BONUS: This edition contains an excerpt from Jonathan Kellerman's Guilt.
NEW YORK TIMES BESTSELLER
The voice belongs to a woman, but Dr. Alex Delaware remembers a little girl. It is eleven years since seven-year-old Melissa Dickinson dialed the hospital help line for comfort—and found it in therapy with Alex Delaware. Now the lovely young heiress is desperately calling for the psychologist’s help once more. Only this time it looks like Melissa’s deepest childhood nightmare is really coming true.
“A page-turner from beginning to end.”—Los Angeles Times
Twenty years ago, Gina Dickinson, Melissa’s mother, suffered a grisly assault that left the budding actress irreparably scarred and emotionally crippled. Now her acid-wielding assailant is out of prison and back in L.A.—and Melissa is terrified that the monster has returned to hurt Gina again. But before Alex Delaware can even begin to soothe his former patient’s fears, Gina, a recluse for twenty years, disappears. And now, unless Delaware turns crack detective to uncover the truth, Gina Dickinson will be just one more victim of a cold fury that has already spawned madness . . . and murder.
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April 01, 2003
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Excerpt from Private Eyes by Jonathan Kellerman
A therapist's work is never over.
Which isn't to say that patients don't get better.
But the bond forged during locked-door three-quarter hours -- the relationship that develops when private eyes peek into private lives -- can achieve a certain immortality.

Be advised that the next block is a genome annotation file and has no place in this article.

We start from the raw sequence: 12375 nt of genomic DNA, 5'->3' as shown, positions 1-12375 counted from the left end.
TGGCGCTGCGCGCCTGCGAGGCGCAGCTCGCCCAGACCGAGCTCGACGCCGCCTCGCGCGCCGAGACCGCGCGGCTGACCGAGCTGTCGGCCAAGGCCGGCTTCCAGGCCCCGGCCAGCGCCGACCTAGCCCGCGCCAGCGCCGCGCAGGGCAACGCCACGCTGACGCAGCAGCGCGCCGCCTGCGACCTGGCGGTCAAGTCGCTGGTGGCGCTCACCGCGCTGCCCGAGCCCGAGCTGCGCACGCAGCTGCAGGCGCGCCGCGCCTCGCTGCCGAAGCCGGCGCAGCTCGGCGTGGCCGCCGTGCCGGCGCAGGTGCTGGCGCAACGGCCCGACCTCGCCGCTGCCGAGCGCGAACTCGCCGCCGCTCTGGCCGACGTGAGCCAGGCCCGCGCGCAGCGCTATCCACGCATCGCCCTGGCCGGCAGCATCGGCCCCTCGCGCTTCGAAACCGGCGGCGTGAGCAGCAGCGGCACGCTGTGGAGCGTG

Some patients do leave and never return. Some never leave. A good many occupy an ambiguous space in the middle -- throwing out occasional tendrils of reattachment during periods of pride or sorrow.
Predicting who'll fall into which group is an iffy business, no more rational than Vegas or the stock market. After a few years in practice I stopped trying.
So I really wasn't surprised when I came home after a July night-run and learned that Melissa Dickinson had left a message with my service.
First time I'd heard from her in . . . what? It had to be nearly a decade since she'd stopped coming to the office I once maintained in a cold-blooded high-rise on the east end of Beverly Hills.
One of my long-termers.
That alone would have made her stand out in my memory, but there had been so much more. . . .
Child psychology's an ideal job for those who like to feel heroic. Children tend to get better relatively quickly and to need less treatment than adults. Even at the height of my practice it was rare to schedule a patient for more than one session a week. But I started Melissa at three. Because of the extent of her problems. Her unique situation. After eight months we tapered to twice; at year's anniversary, were down to one.
Finally, a month shy of two years, termination.
She left therapy a changed little girl; I allowed myself a bit of self-congratulation but knew better than to wallow in it. Because the family structure that had nurtured her problems had never been altered. Its surface hadn't even been scratched.
Despite that, there'd been no reason to keep her in treatment against her will.
I'm nine years old, Dr. Delaware. I'm ready to handle things on my own.
I sent her out into the world, expecting to hear from her soon. Didn't for several weeks, phoned her and was informed, in polite but firm nine-year-old tones, that she was just fine, thank you, would call me if she needed me.